With each passing day, the Tinkham Veale University Center is developing from an organized collection of steel and glass into the future facade of a Case Western Reserve University landmark. The university offices and student organizations that will occupy the space mostly have been decided and inside tours already have been provided to select members of the Case Western Reserve community.
Since its groundbreaking, the developing university center has rarely left the limelight, and it served as a destination of interest during Homecoming Week. But the new structure isn’t the lone occupier of central campus. It exists parallel to the Kelvin Smith Library and—more importantly—Thwing Center, which will remain the university’s only student center even once the doors of the Tinkham Veale University Center open.
Campus administrators began meeting last year to discuss the future of Thwing Center, recognizing that it will soon have a competitor just outside of its backdoor. The aging building currently serves as the home to almost all of the university’s undergraduate student organizations, such as the Undergraduate Student Government, University Program Board, University Media Board and Class Officer Collective. From the Center for Student Engagement and Learning to the Office of Student Activities and Leadership, the building also houses many student-focused departments.
While the majority of these organizations will move to the new digs, some will stay. Much of the space in Thwing Center will be vacated, leaving abundant opportunities for new offices to enter the structure. The Division of Student Affairs, which oversees Thwing Center, has identified it as a component of its first strategic plan in nearly two decades. As a result, students and staff members have gathered to brainstorm a shared vision for the future of the building.
Moving forward, Thwing Center must avoid becoming a duplicate of the Tinkham Veale University Center. Instead, it must forge a new identity, in which it continues to serve students but through a revised offering of services and tenants.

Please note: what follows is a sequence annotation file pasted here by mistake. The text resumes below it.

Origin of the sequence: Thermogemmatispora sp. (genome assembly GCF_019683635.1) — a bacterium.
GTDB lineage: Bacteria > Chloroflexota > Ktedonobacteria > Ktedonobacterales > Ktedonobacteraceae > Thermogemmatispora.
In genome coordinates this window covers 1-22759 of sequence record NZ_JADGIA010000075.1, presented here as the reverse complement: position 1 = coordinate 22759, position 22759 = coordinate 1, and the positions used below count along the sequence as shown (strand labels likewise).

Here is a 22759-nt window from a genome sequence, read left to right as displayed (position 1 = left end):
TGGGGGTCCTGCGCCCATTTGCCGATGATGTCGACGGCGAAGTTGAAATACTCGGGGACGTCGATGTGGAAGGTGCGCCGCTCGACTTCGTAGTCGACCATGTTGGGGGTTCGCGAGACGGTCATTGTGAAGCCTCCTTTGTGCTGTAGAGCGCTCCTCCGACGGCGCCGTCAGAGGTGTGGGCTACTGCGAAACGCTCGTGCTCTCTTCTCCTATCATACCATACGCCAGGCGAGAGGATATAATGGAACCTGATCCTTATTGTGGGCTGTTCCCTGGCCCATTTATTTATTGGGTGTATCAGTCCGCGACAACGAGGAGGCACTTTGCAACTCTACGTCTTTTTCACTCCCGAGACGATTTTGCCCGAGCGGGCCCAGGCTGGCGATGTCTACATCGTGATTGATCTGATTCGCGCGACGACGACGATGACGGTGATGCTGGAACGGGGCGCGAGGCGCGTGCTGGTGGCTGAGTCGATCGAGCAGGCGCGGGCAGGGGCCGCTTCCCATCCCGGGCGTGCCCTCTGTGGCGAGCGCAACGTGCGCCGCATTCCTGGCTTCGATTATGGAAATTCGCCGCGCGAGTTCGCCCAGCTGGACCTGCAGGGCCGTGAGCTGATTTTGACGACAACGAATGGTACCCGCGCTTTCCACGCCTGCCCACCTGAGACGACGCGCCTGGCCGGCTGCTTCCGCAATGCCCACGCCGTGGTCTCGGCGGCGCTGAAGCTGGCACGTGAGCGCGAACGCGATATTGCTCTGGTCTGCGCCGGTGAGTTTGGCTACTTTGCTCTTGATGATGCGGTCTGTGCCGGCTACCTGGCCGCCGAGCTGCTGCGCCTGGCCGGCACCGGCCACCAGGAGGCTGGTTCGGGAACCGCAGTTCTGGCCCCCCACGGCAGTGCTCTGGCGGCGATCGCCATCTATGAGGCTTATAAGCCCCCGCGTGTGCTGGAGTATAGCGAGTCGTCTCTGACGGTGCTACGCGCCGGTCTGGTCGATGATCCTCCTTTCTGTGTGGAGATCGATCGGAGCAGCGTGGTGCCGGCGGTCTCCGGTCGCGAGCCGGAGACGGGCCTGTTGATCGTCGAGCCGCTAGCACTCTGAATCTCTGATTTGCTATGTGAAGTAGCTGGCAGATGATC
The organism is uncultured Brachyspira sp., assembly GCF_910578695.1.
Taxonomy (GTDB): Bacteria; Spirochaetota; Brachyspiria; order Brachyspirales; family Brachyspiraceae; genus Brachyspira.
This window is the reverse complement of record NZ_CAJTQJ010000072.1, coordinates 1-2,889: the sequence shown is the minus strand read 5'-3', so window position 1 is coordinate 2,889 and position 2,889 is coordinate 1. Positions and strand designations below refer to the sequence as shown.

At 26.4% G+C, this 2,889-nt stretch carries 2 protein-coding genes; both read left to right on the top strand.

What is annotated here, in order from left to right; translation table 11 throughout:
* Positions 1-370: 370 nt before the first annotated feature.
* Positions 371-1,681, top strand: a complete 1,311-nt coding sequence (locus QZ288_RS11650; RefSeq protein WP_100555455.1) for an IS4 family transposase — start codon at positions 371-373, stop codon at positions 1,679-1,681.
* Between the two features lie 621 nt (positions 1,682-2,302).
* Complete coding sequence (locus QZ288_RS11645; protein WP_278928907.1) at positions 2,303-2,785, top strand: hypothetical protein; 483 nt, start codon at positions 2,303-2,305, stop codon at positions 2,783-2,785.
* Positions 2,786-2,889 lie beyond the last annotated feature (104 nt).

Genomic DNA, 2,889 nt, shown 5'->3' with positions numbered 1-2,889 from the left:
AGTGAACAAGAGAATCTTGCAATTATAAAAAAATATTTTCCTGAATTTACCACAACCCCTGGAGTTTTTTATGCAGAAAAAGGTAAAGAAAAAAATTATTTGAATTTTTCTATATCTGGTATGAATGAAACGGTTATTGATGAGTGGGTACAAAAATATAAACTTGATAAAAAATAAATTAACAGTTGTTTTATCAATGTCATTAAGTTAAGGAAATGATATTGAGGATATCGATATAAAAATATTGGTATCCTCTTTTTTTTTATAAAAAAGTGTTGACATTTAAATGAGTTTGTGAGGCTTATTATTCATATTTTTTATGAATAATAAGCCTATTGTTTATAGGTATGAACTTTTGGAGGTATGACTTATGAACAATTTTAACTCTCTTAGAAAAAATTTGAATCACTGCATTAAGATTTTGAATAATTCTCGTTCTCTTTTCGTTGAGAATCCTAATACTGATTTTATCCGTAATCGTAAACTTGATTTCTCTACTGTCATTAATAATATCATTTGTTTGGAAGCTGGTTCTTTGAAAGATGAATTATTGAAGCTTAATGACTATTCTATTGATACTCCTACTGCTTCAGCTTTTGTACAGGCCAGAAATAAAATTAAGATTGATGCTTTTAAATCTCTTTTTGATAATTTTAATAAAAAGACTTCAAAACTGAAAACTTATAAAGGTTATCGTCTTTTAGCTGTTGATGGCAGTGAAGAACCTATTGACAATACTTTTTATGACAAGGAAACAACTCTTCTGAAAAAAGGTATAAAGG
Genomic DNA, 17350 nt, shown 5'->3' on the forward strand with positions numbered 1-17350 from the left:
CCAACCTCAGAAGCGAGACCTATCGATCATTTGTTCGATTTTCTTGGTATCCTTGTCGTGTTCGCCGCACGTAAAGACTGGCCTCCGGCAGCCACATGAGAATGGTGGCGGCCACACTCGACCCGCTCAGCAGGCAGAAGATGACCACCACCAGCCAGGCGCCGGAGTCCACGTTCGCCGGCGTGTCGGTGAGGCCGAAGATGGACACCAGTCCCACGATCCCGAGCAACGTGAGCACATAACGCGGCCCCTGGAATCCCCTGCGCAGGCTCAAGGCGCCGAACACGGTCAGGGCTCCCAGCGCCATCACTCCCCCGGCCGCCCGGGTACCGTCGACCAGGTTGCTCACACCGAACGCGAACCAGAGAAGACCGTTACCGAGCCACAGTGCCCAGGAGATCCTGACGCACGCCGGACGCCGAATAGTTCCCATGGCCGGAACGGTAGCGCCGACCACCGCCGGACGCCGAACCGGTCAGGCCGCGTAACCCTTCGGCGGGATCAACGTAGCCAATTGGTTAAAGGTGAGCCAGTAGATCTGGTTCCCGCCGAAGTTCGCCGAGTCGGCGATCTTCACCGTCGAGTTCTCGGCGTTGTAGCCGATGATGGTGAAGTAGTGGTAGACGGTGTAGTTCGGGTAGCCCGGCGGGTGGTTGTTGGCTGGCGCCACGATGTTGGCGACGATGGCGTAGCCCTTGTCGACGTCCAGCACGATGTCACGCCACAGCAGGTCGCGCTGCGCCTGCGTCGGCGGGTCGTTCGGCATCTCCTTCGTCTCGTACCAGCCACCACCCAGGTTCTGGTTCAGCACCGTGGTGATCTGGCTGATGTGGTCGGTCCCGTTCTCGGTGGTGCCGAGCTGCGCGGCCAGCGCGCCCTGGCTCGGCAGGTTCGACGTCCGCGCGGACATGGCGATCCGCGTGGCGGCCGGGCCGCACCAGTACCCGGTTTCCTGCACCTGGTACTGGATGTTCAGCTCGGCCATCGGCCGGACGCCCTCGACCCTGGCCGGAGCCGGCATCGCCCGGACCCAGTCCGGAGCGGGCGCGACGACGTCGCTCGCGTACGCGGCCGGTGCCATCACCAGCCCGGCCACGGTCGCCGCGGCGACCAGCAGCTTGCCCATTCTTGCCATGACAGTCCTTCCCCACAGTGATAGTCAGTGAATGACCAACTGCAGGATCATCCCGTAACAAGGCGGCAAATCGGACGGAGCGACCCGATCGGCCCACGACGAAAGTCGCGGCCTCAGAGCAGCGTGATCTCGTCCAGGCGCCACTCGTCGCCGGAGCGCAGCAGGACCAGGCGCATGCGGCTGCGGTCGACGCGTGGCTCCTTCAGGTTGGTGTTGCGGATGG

Because spaces will open throughout the building, the structure could easily become a one-stop shopping destination for essential undergraduate student services. What if the Career Center and the Office of Student Employment were next door neighbors? What if a staircase was the only obstacle separating Undergraduate Studies from Access Services?
The current layout of the Case Western Reserve campus forces students to traverse the Case Quad each time they want to conduct a simple office visit. Utilizing Thwing Center as a centralized hub would reduce student confusion regarding the location of essential services. It also would place student-focused departments within arm’s reach of each other, which would spur collaboration among offices that serve the same constituency yet rarely connect.
With its student-focused staff and ample meeting space, Thwing Center must continue to be accessible to undergraduate students. The building requires investment, such as new furniture, paint and infrastructure. But if these actions are executed, Thwing Center has an opportunity to not only continue—but increase—its engagement with the student body.
The opening of the Tinkham Veale University Center should not mark the end of Thwing Center. Rather, it should represent the beginning of a mutually beneficial relationship, in which both buildings are irreplaceable elements of the undergraduate experience.